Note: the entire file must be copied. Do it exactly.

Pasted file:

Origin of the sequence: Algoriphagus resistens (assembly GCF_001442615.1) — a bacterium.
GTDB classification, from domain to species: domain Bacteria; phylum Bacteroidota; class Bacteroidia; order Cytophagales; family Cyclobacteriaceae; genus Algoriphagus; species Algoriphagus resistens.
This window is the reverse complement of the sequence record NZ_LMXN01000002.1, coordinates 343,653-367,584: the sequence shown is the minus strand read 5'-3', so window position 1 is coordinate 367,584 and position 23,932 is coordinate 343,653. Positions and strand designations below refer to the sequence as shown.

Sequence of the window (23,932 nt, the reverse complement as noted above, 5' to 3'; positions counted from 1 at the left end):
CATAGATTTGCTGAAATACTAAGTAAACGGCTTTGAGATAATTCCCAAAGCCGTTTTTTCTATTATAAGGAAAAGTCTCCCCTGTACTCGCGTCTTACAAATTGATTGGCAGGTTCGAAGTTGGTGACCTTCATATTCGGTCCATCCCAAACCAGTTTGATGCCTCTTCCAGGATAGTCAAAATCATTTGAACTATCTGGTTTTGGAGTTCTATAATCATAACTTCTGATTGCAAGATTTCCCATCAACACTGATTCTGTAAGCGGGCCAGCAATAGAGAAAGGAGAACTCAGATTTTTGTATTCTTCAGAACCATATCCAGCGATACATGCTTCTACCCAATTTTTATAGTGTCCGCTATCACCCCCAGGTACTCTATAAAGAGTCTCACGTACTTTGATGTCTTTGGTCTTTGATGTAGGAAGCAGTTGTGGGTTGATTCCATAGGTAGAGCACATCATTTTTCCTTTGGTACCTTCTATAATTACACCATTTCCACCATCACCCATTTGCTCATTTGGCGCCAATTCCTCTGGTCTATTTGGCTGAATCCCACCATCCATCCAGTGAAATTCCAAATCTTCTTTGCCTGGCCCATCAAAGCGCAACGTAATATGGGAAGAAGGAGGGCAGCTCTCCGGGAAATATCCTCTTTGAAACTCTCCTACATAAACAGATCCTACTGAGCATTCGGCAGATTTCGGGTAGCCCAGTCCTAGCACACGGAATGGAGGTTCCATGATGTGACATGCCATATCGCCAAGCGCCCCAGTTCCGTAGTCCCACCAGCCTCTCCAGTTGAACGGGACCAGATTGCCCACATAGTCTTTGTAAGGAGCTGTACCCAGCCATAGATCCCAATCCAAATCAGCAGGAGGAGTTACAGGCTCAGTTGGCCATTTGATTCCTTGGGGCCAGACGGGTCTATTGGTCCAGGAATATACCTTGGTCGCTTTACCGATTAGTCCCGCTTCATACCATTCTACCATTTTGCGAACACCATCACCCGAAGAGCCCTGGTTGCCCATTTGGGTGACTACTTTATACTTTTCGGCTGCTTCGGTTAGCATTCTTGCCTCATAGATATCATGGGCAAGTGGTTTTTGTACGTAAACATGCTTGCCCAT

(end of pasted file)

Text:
Origin of the sequence: Algoriphagus resistens (assembly GCF_001442615.1) — a bacterium.
GTDB classification, from domain to species: domain Bacteria; phylum Bacteroidota; class Bacteroidia; order Cytophagales; family Cyclobacteriaceae; genus Algoriphagus; species Algoriphagus resistens.
This window is the reverse complement of the sequence record NZ_LMXN01000002.1, coordinates 343,653-367,584: the sequence shown is the minus strand read 5'-3', so window position 1 is coordinate 367,584 and position 23,932 is coordinate 343,653. Positions and strand designations below refer to the sequence as shown.

Sequence of the window (23,932 nt, the reverse complement as noted above, 5' to 3'; positions counted from 1 at the left end):
CATAGATTTGCTGAAATACTAAGTAAACGGCTTTGAGATAATTCCCAAAGCCGTTTTTTCTATTATAAGGAAAAGTCTCCCCTGTACTCGCGTCTTACAAATTGATTGGCAGGTTCGAAGTTGGTGACCTTCATATTCGGTCCATCCCAAACCAGTTTGATGCCTCTTCCAGGATAGTCAAAATCATTTGAACTATCTGGTTTTGGAGTTCTATAATCATAACTTCTGATTGCAAGATTTCCCATCAACACTGATTCTGTAAGCGGGCCAGCAATAGAGAAAGGAGAACTCAGATTTTTGTATTCTTCAGAACCATATCCAGCGATACATGCTTCTACCCAATTTTTATAGTGTCCGCTATCACCCCCAGGTACTCTATAAAGAGTCTCACGTACTTTGATGTCTTTGGTCTTTGATGTAGGAAGCAGTTGTGGGTTGATTCCATAGGTAGAGCACATCATTTTTCCTTTGGTACCTTCTATAATTACACCATTTCCACCATCACCCATTTGCTCATTTGGCGCCAATTCCTCTGGTCTATTTGGCTGAATCCCACCATCCATCCAGTGAAATTCCAAATCTTCTTTGCCTGGCCCATCAAAGCGCAACGTAATATGGGAAGAAGGAGGGCAGCTCTCCGGGAAATATCCTCTTTGAAACTCTCCTACATAAACAGATCCTACTGAGCATTCGGCAGATTTCGGGTAGCCCAGTCCTAGCACACGGAATGGAGGTTCCATGATGTGACATGCCATATCGCCAAGCGCCCCAGTTCCGTAGTCCCACCAGCCTCTCCAGTTGAACGGGACCAGATTGCCCACATAGTCTTTGTAAGGAGCTGTACCCAGCCATAGATCCCAATCCAAATCAGCAGGAGGAGTTACAGGCTCAGTTGGCCATTTGATTCCTTGGGGCCAGACGGGTCTATTGGTCCAGGAATATACCTTGGTCGCTTTACCGATTAGTCCCGCTTCATACCATTCTACCATTTTGCGAACACCATCACCCGAAGAGCCCTGGTTGCCCATTTGGGTGACTACTTTATACTTTTCGGCTGCTTCGGTTAGCATTCTTGCCTCATAGATATCATGGGCAAGTGGTTTTTGTACGTAAACATGCTTGCCCAT